MPs have voted in favour of Boris Johnson’s Brexit bill during today’s second reading in the House of Commons.
It paves the way for the UK to leave the European Union by 31 January.
It was voted for by 358 MPs, while 234 voted against it, giving the government a majority of 124.
The size of the majority suggested that a number of Labour MPs opted to defy the whip, by either abstaining from voting or supporting the bill.
In total, six Labour MPs, all of whom were from Leave-supporting constituencies , defied leader Jeremy Corbyn and voted in favour of the Brexit deal.
They were Sarah Champion, Rosie Cooper, Jon Cruddas, Emma Lewell-Buck, Grahame Morris and Toby Perkins.
A further 32 Labour MPs did not vote, suggesting they deliberating abstained.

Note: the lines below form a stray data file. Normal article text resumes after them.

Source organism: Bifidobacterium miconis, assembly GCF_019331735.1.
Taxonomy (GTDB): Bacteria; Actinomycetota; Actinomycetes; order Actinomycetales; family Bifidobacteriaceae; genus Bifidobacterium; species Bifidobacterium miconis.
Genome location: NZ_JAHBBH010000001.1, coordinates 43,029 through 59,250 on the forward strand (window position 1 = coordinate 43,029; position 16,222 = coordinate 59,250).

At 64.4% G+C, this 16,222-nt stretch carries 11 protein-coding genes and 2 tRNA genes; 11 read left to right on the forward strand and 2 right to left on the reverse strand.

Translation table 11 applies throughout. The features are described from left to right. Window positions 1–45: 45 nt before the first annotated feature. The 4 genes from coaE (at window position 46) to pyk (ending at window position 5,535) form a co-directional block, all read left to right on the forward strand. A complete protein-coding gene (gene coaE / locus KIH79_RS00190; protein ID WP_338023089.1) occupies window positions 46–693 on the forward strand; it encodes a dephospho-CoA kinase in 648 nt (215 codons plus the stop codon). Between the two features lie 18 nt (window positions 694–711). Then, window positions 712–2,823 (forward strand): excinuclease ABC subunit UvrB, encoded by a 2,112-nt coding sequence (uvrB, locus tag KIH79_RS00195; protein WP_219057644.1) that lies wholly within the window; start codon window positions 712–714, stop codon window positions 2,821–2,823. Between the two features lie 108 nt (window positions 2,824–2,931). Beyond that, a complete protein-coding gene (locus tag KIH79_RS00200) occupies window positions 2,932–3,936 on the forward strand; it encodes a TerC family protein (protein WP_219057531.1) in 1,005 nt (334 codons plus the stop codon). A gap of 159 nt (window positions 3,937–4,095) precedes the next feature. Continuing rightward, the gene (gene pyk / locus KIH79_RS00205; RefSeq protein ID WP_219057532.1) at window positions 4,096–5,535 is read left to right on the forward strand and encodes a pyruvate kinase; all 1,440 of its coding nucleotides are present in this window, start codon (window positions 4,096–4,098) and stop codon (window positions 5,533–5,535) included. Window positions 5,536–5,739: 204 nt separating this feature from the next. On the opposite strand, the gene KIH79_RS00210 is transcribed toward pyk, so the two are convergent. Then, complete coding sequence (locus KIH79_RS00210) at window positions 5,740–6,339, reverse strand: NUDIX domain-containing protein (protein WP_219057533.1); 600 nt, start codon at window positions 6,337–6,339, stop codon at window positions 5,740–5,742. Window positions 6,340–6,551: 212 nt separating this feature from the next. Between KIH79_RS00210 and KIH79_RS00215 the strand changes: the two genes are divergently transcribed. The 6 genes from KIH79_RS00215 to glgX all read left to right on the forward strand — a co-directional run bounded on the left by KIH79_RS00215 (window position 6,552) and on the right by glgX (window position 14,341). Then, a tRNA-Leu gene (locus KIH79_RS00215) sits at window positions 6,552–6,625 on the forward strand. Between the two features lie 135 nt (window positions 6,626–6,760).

In a second round of voting MPs also voted in favour of the proposed timetable for further debate by a majority of 110.
The Brexit bill will now undergo further scrutiny following the Christmas recess on 7, 8 and 9 January.
The current bill included a number of changes from October’s initial reading, including one which would rule out an extension to the transition period beyond the end of 2020.
It will also allow more UK courts to reconsider European Court of Justice rulings that have been retained in UK law after Brexit, require ministers to report annually on disputes with the EU and repeal spent legislation that “serves no purpose”.
The bill also loses a previous clause on strengthening workers’ rights, which the government says it will deal with in separate legislation.
Corbyn also criticised the bill for the removal of a clause on helping child refugees.
Following the result earlier today, Chancellor Sajid Javid took to Twitter to say: “It’s getting done.”
The Prime Minister said it would allow the country to “move forward”.